There are no tutorial online for changing such strings.Are those small parts at end of string detachable
Given that those strings are the same as the originals, they are supplied with the stop at one end. It's there to stop the string pulling through the hole in the bridge. However, if you have strings with no stop, they're probably nylon, and will need a wrap around the bridge, as in classical guitars. I wouldn't have thought a tutorial was necessary, as taking them off is the reverse of fitting new ones.
It is in fact a steel string guitar, it just has an unusual bridge for a steel string. Those "small parts at end of string" are called ball ends and you do not want to "detach" them (the only way to do that would be to cut them off, but don't do that). You need the ball ends for this to work. If you look at my picture, you can just barely see the ball ends still attached to the strings at the bridge.
I'm not sure exactly what is causing you trouble about changing these strings. The picture in your question shows the correct way to run the strings through the bridge. The ball ends are there to hold the strings into the bridge. The part in your picture is actually the easy part of restringing this guitar. The harder part is at the other end where the tuning machines are.
There are many instructions online for changing strings. One example is here. If you follow that link, you probably want to start at step 4. Steps 1 - 3 are for a different kind of bridge from the one you have, which is why it looked like you might actually have a nylon string guitar, because your bridge is unusual.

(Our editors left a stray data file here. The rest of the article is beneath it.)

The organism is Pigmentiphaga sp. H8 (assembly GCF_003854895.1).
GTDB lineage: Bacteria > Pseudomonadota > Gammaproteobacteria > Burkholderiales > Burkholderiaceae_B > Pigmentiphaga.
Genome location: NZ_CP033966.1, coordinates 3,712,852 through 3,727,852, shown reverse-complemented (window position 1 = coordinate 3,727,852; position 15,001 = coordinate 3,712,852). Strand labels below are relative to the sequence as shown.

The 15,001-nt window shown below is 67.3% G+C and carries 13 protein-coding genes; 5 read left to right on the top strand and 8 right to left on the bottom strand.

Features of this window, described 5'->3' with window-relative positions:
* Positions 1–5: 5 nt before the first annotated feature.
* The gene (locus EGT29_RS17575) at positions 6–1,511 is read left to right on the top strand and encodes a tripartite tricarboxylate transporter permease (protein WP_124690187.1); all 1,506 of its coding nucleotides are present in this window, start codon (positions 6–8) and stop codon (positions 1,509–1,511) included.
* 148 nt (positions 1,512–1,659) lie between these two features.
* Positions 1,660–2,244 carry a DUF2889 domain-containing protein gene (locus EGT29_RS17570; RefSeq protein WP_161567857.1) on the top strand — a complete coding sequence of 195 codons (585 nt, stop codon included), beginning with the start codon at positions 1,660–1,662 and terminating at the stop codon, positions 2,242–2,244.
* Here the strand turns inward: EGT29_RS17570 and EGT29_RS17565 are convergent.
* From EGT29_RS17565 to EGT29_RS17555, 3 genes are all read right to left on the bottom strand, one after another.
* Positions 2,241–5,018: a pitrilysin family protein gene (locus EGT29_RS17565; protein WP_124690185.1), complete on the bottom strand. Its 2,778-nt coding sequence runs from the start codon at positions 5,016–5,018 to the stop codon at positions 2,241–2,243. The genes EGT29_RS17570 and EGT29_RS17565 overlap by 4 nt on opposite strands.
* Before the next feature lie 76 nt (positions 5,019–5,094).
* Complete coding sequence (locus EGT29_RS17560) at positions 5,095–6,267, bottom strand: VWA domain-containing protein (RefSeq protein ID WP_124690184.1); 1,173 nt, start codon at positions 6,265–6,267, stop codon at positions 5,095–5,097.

I don't do exactly the same thing as those instructions, but they will work fine. It's just personal preference. I included that link because there are pictures which will probably help a lot. Here's what I do:
- Run the string through the hole of the appropriate tuning machine, pulling the string until there's hardly any slack (for now).
- With my right hand, I gently pinch the string right where it passes through the tuning machine hole to hold it there. With my left hand near the sound hole, I pull the string back a bit to create some slack. I put more slack in the higher strings and less slack in the lower strings. I might pull the low E string about 3" to the side, and the high E string I might pull 8" or more to the side to put slack on it.
- With my right hand still pinching the string, I tight up my pinch while my left hand starts to turn the tuning machine as if I'm tuning the string up in pitch. This should make the string bend around the inside edge of the tuning peg. My right hand pinches to bend the string around the edge of the hole and around the tuning machine. I bend the string in two places on both sides of the whole.
- I wind the string 100% below the hole in the tuning machine. I don't put any windings above the whole. I use my right hand to guide the string so that it winds from just below the hole and then the next wrapping below that and so on down the peg, while my left hand keeps turning the tuning machine.
- I keep tightening until the string is just barely tight enough to make a sound and the string is seated correctly in the saddle and the nut.
- I repeat all that for all the other strings, going from low E to high E.
- When I'm done putting on all the strings, I tune them up with an electronic tuner and play them a bit, bending them a little to get them to seat and stretch (I'm not convinced they stretch at all but they definitely seat themselves). Then I tune again. I do that 3 or 4 times and then I cut the excess string ends from the tuning machine side (carefully to avoid cutting a string) with a set of serious wire cutters or guitar string cutters. Guitar strings are tough steel and can damage softer cutting tools like fingernail clippers or scissors (learned that the hard way).